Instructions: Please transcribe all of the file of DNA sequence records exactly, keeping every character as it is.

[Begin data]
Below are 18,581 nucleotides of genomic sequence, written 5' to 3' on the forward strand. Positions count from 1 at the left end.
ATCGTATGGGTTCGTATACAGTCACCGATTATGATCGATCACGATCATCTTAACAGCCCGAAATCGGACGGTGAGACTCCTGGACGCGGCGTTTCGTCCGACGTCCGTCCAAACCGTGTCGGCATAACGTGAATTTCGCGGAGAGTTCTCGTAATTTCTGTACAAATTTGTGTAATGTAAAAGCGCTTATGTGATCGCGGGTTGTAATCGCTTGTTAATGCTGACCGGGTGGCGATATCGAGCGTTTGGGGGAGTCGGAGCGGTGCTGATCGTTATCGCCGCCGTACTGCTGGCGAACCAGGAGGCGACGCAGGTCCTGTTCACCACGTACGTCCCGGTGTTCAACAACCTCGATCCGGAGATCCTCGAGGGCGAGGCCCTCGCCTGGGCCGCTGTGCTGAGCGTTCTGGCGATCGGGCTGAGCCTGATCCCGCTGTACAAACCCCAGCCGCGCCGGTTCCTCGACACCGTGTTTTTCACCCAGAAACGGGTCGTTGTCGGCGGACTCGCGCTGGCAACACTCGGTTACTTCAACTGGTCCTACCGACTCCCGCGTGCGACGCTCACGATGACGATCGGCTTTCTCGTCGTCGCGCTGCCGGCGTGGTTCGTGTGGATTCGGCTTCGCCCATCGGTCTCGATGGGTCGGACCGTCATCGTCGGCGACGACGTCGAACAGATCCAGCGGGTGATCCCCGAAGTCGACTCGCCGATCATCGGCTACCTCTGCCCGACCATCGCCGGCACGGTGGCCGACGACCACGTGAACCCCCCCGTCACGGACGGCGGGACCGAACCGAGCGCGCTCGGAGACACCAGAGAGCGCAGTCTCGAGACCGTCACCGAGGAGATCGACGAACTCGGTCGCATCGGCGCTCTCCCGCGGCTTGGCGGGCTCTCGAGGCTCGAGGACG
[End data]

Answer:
Below are 18,581 nucleotides of genomic sequence, written 5' to 3' on the forward strand. Positions count from 1 at the left end.
ATCGTATGGGTTCGTATACAGTCACCGATTATGATCGATCACGATCATCTTAACAGCCCGAAATCGGACGGTGAGACTCCTGGACGCGGCGTTTCGTCCGACGTCCGTCCAAACCGTGTCGGCATAACGTGAATTTCGCGGAGAGTTCTCGTAATTTCTGTACAAATTTGTGTAATGTAAAAGCGCTTATGTGATCGCGGGTTGTAATCGCTTGTTAATGCTGACCGGGTGGCGATATCGAGCGTTTGGGGGAGTCGGAGCGGTGCTGATCGTTATCGCCGCCGTACTGCTGGCGAACCAGGAGGCGACGCAGGTCCTGTTCACCACGTACGTCCCGGTGTTCAACAACCTCGATCCGGAGATCCTCGAGGGCGAGGCCCTCGCCTGGGCCGCTGTGCTGAGCGTTCTGGCGATCGGGCTGAGCCTGATCCCGCTGTACAAACCCCAGCCGCGCCGGTTCCTCGACACCGTGTTTTTCACCCAGAAACGGGTCGTTGTCGGCGGACTCGCGCTGGCAACACTCGGTTACTTCAACTGGTCCTACCGACTCCCGCGTGCGACGCTCACGATGACGATCGGCTTTCTCGTCGTCGCGCTGCCGGCGTGGTTCGTGTGGATTCGGCTTCGCCCATCGGTCTCGATGGGTCGGACCGTCATCGTCGGCGACGACGTCGAACAGATCCAGCGGGTGATCCCCGAAGTCGACTCGCCGATCATCGGCTACCTCTGCCCGACCATCGCCGGCACGGTGGCCGACGACCACGTGAACCCCCCCGTCACGGACGGCGGGACCGAACCGAGCGCGCTCGGAGACACCAGAGAGCGCAGTCTCGAGACCGTCACCGAGGAGATCGACGAACTCGGTCGCATCGGCGCTCTCCCGCGGCTTGGCGGGCTCTCGAGGCTCGAGGACG